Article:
News
News Home
Quick Bites
Exploradio
News Archive
News Channel
Special Features
NPR
nowplaying
On AirNewsClassical
Loading...
  
School Closings
WKSU Support
Funding for WKSU is made possible in part through support from the following businesses and organizations.

Metro RTA

The Holden Arboretum


For more information on how your company or organization can support WKSU, download the WKSU Media Kit.

(WKSU Media Kit PDF icon )


Donate Your Vehicle to WKSU

Programs Schedule Make A Pledge Member BenefitsFAQ/HelpContact Us
Government and Politics




President Obama talks taxes in Akron
The Democrat says there are two visions of middle class taxes
by WKSU's MARK URYCKI
This story is part of a special series.


Senior Reporter
Mark Urycki
 
Courtesy of Romulus Mihalteanu
Download (WKSU Only)
In The Region:

President Barack Obama swung through Ohio for a couple of campaign rallies yesterday,  his third trip to Ohio in less than a month.

And once again, he focused on the economy.

 In both Mansfield and in Akron the President told crowds that his tax policy would be better for the middle class and for the American economy than Mitt Romney’s. WKSU’s Mark Urycki has details.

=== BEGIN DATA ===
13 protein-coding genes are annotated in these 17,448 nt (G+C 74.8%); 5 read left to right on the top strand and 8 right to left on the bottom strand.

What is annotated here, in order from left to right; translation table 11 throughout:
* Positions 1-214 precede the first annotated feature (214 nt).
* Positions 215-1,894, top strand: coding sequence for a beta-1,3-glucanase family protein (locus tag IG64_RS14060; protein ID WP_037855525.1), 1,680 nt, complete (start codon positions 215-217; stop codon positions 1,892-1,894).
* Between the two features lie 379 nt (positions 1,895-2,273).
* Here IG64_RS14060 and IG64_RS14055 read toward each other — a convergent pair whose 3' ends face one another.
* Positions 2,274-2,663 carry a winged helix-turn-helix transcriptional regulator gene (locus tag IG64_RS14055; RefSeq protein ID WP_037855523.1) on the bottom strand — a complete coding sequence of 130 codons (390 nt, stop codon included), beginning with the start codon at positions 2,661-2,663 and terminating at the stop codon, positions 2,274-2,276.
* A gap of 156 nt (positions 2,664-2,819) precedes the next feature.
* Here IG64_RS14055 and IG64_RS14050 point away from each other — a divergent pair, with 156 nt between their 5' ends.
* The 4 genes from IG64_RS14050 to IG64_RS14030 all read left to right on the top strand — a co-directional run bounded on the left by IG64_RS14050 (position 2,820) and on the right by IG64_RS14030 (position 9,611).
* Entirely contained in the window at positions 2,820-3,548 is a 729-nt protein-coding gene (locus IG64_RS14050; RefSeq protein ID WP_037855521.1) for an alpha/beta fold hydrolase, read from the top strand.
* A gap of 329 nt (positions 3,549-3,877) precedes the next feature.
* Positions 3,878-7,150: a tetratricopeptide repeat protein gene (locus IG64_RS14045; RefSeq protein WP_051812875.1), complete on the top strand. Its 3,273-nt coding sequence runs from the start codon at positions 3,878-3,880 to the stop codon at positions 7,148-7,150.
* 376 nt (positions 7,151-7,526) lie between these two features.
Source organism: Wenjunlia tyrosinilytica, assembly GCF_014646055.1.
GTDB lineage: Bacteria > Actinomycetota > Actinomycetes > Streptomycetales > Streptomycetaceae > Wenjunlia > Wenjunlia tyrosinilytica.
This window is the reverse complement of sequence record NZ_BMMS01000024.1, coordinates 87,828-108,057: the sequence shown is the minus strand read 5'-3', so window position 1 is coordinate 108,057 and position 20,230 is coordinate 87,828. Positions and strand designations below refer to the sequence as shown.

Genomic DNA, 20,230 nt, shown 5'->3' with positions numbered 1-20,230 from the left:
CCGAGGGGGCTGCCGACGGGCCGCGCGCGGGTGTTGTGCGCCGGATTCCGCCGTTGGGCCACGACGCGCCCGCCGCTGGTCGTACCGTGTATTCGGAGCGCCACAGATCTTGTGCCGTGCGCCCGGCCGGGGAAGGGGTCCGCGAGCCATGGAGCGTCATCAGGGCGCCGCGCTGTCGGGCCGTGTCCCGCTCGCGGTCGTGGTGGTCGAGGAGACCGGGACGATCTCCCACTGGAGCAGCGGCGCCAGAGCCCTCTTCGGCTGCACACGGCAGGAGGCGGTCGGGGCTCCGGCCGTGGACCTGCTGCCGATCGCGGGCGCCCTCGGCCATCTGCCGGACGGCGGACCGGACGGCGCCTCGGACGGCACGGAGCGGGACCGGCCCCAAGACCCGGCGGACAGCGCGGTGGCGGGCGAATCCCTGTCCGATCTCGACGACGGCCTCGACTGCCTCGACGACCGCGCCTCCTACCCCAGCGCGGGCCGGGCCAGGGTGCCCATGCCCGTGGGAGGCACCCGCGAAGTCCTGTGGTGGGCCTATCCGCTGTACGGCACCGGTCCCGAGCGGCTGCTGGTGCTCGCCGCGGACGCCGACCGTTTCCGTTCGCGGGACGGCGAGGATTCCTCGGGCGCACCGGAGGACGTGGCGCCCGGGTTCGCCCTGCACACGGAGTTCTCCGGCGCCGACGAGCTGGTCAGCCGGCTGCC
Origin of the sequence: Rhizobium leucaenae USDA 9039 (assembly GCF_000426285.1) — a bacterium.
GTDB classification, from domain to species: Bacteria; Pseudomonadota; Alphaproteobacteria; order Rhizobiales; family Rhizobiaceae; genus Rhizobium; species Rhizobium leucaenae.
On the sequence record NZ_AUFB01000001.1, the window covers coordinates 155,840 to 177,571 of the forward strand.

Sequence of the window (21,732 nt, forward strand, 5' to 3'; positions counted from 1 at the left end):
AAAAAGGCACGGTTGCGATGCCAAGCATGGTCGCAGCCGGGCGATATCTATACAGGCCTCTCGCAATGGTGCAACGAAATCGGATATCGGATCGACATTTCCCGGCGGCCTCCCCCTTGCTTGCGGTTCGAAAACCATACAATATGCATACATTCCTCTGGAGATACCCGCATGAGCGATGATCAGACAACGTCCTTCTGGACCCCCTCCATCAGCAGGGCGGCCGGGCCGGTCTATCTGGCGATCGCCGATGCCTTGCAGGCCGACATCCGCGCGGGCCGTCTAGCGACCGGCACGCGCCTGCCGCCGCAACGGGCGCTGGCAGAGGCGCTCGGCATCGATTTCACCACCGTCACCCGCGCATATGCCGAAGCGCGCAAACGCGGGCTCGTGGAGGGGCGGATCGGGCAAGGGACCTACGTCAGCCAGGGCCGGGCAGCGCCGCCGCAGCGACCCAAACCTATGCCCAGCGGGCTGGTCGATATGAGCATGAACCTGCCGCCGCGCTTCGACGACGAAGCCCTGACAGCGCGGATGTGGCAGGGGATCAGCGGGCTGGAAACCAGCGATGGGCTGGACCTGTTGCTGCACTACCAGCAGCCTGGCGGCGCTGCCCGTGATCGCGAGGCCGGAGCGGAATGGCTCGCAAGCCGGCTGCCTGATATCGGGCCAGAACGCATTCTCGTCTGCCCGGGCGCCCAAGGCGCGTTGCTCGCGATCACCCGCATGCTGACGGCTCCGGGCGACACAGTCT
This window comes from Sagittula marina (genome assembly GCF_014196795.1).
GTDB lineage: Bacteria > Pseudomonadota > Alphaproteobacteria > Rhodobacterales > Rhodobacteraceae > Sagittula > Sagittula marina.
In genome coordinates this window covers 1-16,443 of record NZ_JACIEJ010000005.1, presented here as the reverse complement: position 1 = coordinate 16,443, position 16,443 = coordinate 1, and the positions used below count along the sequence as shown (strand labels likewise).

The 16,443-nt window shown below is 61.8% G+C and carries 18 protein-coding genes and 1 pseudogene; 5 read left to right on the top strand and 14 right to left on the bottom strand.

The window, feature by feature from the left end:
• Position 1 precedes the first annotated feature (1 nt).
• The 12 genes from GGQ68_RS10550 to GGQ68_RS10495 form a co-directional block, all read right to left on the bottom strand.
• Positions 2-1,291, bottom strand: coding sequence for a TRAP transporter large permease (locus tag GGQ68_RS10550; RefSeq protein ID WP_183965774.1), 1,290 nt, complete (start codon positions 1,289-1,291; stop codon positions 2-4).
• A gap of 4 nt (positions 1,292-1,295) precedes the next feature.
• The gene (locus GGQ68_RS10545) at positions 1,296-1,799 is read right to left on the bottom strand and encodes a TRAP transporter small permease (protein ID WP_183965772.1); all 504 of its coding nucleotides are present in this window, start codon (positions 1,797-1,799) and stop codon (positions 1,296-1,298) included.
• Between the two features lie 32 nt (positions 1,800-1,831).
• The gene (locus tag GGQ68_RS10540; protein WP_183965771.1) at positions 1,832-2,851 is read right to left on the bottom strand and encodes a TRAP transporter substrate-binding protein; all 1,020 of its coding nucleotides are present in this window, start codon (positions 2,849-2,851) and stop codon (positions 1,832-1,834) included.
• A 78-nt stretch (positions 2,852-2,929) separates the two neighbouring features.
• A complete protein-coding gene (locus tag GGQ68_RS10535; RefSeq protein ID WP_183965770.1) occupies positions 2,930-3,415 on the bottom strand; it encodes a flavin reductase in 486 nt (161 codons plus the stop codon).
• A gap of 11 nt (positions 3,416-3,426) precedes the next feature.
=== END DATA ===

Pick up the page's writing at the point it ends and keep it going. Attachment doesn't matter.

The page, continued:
Audio story

Other options:
Windows Media / MP3 Download (4:12)


(Click image for larger view.)

The crowd waiting to see the president came early and stood for hours in the John S. Knight Convention Center hall in downtown Akron.  The optimism that these Democrats had four years ago has been tempered by Mr. Obama’s tendency to compromise with conservatives. But the complaint we heard again and again is that the conservatives have not met the president half way.

Mr. Obama agreed with the crowd, saying what’s standing in the way of a better economy is not the lack of good ideas but politics.

"We’ve got a stalemate in Washington.  We’ve got Republicans in Congress who have clung to the view, the uncompromising view, that the only way to move ahead is to go back to the same tired solutions that got us into this mess in the first place.”